A prolific writer, Garland continued to publish novels, short fiction, and essays. In 1917, he published his autobiography, A Son of the Middle Border. The book's success prompted a sequel, A Daughter of the Middle Border, for which Garland won the 1922 Pulitzer Prize for Biography. After two more volumes, Garland began a second series of memoirs based on his diary.
Garland died at age seventy-nine, after moving to Hollywood, California, where he devoted his remaining years to investigating psychic phenomena, an enthusiasm he first undertook in 1891. He was buried in Neshonoc Cemetery in West Salem, Wisconsin. In his final book, The Mystery of the Buried Crosses (1939), he tried to defend such phenomenon and prove the legitimacy of psychic mediums.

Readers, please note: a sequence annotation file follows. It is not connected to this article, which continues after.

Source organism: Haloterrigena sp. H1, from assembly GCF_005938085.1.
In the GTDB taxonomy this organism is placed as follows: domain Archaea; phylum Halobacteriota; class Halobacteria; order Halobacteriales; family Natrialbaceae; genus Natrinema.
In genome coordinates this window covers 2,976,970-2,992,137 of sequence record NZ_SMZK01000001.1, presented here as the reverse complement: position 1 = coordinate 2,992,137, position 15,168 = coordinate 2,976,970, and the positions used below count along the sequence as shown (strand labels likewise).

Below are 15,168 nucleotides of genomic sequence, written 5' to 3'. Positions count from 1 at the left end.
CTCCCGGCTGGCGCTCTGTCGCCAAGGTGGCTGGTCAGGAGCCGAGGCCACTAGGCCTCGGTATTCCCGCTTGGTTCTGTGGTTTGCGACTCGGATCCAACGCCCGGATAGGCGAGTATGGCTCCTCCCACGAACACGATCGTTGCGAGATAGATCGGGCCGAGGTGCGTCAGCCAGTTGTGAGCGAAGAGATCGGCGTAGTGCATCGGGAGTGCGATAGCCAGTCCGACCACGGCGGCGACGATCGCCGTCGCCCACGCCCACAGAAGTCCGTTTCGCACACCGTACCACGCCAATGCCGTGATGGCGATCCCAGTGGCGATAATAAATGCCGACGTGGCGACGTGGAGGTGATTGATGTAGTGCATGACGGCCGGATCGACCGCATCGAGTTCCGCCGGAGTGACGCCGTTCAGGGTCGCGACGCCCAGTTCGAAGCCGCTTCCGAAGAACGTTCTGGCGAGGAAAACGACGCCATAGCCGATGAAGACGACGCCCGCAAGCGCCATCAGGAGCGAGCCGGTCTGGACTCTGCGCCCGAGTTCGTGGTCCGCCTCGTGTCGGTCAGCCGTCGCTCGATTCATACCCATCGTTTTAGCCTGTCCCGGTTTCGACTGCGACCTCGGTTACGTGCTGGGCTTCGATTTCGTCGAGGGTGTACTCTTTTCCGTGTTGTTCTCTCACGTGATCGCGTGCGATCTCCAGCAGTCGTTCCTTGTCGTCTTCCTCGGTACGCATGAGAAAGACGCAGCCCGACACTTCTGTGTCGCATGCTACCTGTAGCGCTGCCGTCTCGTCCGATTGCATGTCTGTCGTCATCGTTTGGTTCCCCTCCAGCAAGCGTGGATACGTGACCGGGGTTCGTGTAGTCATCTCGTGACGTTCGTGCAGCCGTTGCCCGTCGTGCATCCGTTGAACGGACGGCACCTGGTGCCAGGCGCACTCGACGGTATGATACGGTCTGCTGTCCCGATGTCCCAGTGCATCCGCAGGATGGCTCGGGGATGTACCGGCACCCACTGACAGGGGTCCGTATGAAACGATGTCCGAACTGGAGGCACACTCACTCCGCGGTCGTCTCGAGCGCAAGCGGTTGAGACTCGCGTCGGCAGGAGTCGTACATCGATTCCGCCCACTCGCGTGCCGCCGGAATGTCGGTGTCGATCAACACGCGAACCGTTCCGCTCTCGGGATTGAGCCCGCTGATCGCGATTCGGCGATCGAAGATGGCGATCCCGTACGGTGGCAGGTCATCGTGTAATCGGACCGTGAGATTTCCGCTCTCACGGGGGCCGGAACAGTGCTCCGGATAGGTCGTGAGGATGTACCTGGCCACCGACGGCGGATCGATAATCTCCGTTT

The Hamlin Garland House in West Salem is a historical site.
Hamlin Garland's Detour into Art Criticism: Forecasting the Triumph of Popular Culture over Populism at the End of the Frontier
Dec 01, 2011; In the July 1895 issue of McClure's Magazine, the rising champion of American vernacular literature, Hamlin Garland, singled out...